People were carrying all the burdens of past wars, sanctions, dictatorship and now a country being ripped apart by insane violence and this project was a process of, I wouldn't say 'healing', but rather maybe the beginning of repair.  On this project I met Irada Al Jabbouri , the Iraqi project manager, with whom I have gone on to co-write the script for my current fiction feature film, as well as working with Raya, as I said, as its production designer. And, of course, I formed a very close relationship to the little 6 year-old girl in the film, Dima, Irada's daughter, who gave me such an insight into how a child, or this particular child, might deal with what was happening all around her.  I learned a lot from her, including something about not drowning in sorrow and grief.  As she says at one point 'Everyday I laugh at I don't cry'.

6. What is on your plate these days? How can readers learn more about what you are doing?

I am working on fiction feature film. Its working title is “Another Day in Baghdad”  and in (Iraqi) Arabic  “Kulshi Makoo” 

The film is an ensemble piece, made up of intersecting stories unfolding over the last week of 2006, in Baghdad, a time of intense sectarian violence and nightly curfews. 

It's about the daily effort needed  to sustain a fragile hope in the face of unrelenting destruction; it’s about resistance and resilience.  There are a lot of characters, and many of them are strong female ones.  And aside from the harshness of the situation, there’s also a lot of humour, a certain lyricism and music in the film.

The script was partly developed from notes that my co-writer, Irada Al Jabbouri, a Baghdad-based Iraqi short story and novel writer, women's rights and civil society activist made in 2006/7, when she found herself unable to write one word of fiction, shocked by what was happening into silence. At home, at work, with friends or out on the streets, she found herself in the middle of telling, resonant, sometimes comic, scenes; people trying to live their lives in this extraordinary situation. She wrote it all down just as she saw and heard it.  She said to me “this is all I can do right now”. From this material, as well as my own gathering of real-life stories and, of course, our imagination and experience we pulled our characters and dialogue together.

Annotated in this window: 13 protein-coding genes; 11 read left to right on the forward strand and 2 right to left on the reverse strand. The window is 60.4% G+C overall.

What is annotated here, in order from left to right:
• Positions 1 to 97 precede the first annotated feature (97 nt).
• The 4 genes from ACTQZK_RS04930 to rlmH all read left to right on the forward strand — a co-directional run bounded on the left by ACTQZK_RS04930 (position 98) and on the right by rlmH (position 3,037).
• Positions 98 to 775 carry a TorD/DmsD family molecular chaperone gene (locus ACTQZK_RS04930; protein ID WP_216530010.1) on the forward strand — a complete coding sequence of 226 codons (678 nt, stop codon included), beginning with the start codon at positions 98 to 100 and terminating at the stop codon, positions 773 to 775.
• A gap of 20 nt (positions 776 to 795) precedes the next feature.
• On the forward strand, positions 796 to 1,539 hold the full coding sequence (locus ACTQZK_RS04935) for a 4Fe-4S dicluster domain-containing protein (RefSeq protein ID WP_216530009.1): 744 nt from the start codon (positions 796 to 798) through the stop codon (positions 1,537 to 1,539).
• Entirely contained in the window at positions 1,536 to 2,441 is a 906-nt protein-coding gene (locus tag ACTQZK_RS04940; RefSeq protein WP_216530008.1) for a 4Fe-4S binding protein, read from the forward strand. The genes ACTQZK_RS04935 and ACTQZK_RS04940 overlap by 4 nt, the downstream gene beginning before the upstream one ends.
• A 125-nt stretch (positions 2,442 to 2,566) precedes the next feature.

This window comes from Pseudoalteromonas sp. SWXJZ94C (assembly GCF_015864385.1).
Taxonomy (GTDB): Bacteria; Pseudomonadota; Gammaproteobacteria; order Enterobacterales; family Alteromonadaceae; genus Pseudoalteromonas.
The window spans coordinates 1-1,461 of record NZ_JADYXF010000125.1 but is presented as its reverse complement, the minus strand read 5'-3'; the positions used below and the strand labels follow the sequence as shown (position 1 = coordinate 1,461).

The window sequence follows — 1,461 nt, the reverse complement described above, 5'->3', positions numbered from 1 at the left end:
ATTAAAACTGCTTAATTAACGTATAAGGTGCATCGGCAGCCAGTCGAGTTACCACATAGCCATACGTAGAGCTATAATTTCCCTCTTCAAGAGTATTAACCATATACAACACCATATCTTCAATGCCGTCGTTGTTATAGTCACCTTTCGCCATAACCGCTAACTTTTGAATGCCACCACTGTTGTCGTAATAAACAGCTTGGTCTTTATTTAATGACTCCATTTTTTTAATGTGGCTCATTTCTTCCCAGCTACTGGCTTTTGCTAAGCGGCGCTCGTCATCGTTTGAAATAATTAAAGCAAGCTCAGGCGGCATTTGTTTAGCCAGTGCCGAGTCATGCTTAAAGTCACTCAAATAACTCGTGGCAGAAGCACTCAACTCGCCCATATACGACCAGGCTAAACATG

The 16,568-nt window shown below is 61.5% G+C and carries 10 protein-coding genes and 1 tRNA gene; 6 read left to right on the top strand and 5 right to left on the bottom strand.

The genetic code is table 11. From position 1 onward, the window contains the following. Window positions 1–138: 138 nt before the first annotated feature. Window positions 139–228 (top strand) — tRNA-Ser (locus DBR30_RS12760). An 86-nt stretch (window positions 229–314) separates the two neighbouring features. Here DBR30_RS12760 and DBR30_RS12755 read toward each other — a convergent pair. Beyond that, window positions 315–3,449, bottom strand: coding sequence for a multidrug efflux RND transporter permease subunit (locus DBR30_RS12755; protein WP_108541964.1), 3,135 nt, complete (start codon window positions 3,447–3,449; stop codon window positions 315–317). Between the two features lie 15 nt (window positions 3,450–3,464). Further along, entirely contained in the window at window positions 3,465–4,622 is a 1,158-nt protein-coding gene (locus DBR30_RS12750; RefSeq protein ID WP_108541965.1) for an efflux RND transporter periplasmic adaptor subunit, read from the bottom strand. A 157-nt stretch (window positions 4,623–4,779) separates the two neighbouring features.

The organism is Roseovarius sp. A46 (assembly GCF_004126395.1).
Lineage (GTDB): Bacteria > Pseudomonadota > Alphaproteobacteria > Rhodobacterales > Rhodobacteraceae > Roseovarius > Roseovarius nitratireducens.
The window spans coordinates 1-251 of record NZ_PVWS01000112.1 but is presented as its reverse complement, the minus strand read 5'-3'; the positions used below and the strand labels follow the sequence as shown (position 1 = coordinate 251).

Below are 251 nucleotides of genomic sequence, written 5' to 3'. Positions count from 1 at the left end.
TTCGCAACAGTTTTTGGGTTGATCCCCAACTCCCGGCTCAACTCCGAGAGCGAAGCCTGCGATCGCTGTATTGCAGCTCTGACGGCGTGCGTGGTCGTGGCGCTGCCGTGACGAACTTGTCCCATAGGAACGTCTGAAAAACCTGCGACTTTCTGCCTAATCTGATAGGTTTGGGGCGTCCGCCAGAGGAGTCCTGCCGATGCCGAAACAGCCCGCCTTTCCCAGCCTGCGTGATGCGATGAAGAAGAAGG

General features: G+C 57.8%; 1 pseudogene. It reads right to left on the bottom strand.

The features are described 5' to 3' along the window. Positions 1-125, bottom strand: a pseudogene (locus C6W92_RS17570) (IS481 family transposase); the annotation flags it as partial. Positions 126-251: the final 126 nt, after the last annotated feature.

We will be shooting in 2018, but are still fundraising.

Luckily, we've received good support from European and some Middle Eastern funds, including winning the IWC Schaffhausen script prize at the Dubai Film Festival in 2012 (presented to us by Cate Blanchett)  but it's not enough, especially since much of the European money, the major part of the funding,  must be spent on European crew and post-production.    

So, to support the Iraqi crew and actors, who are coming from all over, and some of whom are refugees in Jordan where we will partly be shooting the film, we are running a crowd-funding campaign, at this link:

There is a lot of information about the film and the people involved and there will be regular updates and new stories and pieces of writing. Anyone who wants to donate can do that at this website.

Our social media accounts are: 


Twitter: @AnotherdayinB

We would really appreciate if people could help by forwarding the link to the crowdfunding site and our regular announcements and newsletters over the next weeks of the campaign, to anyone they think might be interested in the project and/or might be able to make a donation. People can also help by ‘liking’ our Facebook page and ‘following’ us on Twitter etc, and by sharing or commenting about campaign content on their own social media accounts.

Aside from the money raised for a specific purpose by crowd-funding, we also need further general production funding. If anyone is interested in talking to us about this, they can contact me through my website


The Dupes and the Wage of Escapism

Dear readers,

The Walker Art Center's Crosscuts blog has published a review of The Dupes (1972) I have written that is quite distinct from the review that launched this blog. Click below and enjoy!


La La Land (2016): The Male Lead should have been Latino

Disneyland is presented as imaginary in order to make us believe that the rest is real, when in fact all of Los Angeles and the America surrounding it are no longer real, but of the order of the hyperreal and of simulation. It is no longer a question of a false representation of reality (ideology), but of concealing the fact that the real is no longer real, and thus of saving the reality principle…